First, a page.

On Wednesday, October 16, the Women in Diplomacy Leadership Program organized a panel of women in local government. The panel included four women: Rielly Karsh, a Councilwoman for the town of Clinton, New Jersey; Janice Kovach, the Mayor of Clinton, New Jersey; Sheena Collum, a Seton Hall University alumnus and President of the town of South Orange, New Jersey; Mila Jasey, an Assemblywoman for the state of New Jersey.
The conversation began with introductions by each woman and led to a discussion about specific areas of focus, such as each woman’s experience, women empowering each other to run for office, the importance, or lack thereof, of age in office, and women’s voice in government. Their unique positions allowed for discussion on a local, state, and even federal level.
Karsh, the founder of Moms Running, an organization that is “dedicated to increasing the political engagement of moms at every level of the political landscape” according to the Moms Running website, emphasized how the landscape of politics is changing, with technology and social media acting as an increasing part of campaigns. The four panelists had a lively discussion on the topic of women empowering one another, including the importance of encouraging women to run for public office. Kovach left the audience with the saying, “If you don’t have a seat at the table, you’re on the menu,” and partook in discussion regarding the importance of listening, particularly amongst different age groups in government. The panelists admitted to the difficulties that surround a political career but also shared the experiences and events that made the hardship worth it.
Frank Mabalatan, an attendee, said regarding the panel, “It was a wonderful and insightful event, but I think there should have been more men there. Feminism and women empowerment is a social process that is gender inclusive. I just feel like men have an obligation to be a part of that and empower women.” The panelists’ conversation also included how men can be allies in government by recognizing women for their work and seeking to understand the intricacies of gender equality issues.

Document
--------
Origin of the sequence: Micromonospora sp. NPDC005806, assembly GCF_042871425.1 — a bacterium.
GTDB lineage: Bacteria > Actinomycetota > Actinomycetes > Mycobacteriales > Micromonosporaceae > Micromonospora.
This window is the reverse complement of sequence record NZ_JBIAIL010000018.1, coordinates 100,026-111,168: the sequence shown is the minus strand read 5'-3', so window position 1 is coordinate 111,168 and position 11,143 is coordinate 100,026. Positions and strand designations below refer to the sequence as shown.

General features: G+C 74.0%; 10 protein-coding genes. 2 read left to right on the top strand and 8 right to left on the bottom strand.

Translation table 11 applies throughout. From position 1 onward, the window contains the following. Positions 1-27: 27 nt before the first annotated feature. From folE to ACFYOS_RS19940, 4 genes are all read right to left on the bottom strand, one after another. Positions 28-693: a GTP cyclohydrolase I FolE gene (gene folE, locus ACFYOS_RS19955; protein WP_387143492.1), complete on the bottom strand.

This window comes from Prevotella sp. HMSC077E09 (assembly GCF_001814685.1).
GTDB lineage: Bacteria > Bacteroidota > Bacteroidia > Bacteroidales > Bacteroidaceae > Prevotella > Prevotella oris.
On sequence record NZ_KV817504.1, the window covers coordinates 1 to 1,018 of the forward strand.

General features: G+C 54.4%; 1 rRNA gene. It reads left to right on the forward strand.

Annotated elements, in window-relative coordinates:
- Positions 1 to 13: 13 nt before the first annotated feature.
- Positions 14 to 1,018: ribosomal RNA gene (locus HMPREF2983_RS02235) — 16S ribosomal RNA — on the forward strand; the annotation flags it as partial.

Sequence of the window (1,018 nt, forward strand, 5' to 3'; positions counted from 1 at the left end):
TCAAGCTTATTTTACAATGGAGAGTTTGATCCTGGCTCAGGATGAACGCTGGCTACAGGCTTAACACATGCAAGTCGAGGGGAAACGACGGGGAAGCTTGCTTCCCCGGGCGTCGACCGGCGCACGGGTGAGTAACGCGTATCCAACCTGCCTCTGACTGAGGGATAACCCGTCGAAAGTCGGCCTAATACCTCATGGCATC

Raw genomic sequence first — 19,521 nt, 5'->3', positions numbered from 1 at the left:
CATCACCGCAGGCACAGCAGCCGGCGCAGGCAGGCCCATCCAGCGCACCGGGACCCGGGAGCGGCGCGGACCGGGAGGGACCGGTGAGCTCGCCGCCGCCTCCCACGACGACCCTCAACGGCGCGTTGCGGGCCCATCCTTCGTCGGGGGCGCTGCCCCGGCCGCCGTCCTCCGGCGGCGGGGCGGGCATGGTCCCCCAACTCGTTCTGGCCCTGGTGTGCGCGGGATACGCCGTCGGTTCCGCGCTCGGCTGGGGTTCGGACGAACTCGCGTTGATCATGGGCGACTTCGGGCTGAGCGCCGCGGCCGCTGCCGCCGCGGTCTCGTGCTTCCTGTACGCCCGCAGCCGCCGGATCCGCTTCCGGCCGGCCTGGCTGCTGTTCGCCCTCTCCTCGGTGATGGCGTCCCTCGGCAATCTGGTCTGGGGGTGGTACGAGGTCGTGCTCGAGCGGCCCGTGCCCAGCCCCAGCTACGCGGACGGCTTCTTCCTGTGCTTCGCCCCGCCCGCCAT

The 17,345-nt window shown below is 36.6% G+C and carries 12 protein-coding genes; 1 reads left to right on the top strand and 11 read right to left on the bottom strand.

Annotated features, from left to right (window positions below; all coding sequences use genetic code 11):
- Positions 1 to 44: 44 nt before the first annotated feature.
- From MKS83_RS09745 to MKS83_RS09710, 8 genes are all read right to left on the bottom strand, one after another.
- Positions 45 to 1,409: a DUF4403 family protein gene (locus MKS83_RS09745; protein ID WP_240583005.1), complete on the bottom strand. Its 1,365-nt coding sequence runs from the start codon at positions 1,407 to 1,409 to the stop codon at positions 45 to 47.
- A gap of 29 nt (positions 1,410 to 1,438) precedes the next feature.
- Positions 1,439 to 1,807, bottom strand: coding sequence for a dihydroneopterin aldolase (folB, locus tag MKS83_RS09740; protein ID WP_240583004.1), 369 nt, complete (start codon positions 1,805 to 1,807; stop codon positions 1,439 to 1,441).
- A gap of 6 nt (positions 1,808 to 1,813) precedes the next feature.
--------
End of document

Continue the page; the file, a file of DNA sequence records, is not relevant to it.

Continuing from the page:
The event was organized by Alyssa Futa and the Women in Diplomacy Leadership Program, an organization that seeks to empower women in the field of Diplomacy and International Relations. The organization has put on events such as Dress for Success, which elaborated on what proper business attire looks like for women and is organizing trips to New York City and Washington D.C. with speakers including the UNICEF Chief Executive Officer. The Women in Diplomacy Leadership Program also hosts a mentor/mentee program and encourages all students, not just women, to join the organization.
The panel ended with audience questions, including an international perspective on how gender equality in government varies throughout different regions. Audience members also asked about the sacrifices that are necessary when in office, to which the panelists admitted to there being numerous sacrifices they had to make but emphasized that there are ways to serve your community while maintaining a balance in other aspects of life.
The panelists effectively illustrated the different walks of life that politicians can come from and celebrated the diversity between elected officials, citing the necessity of having a wide variety of experiences and perspectives in order to do right by the communities and constituencies they represent.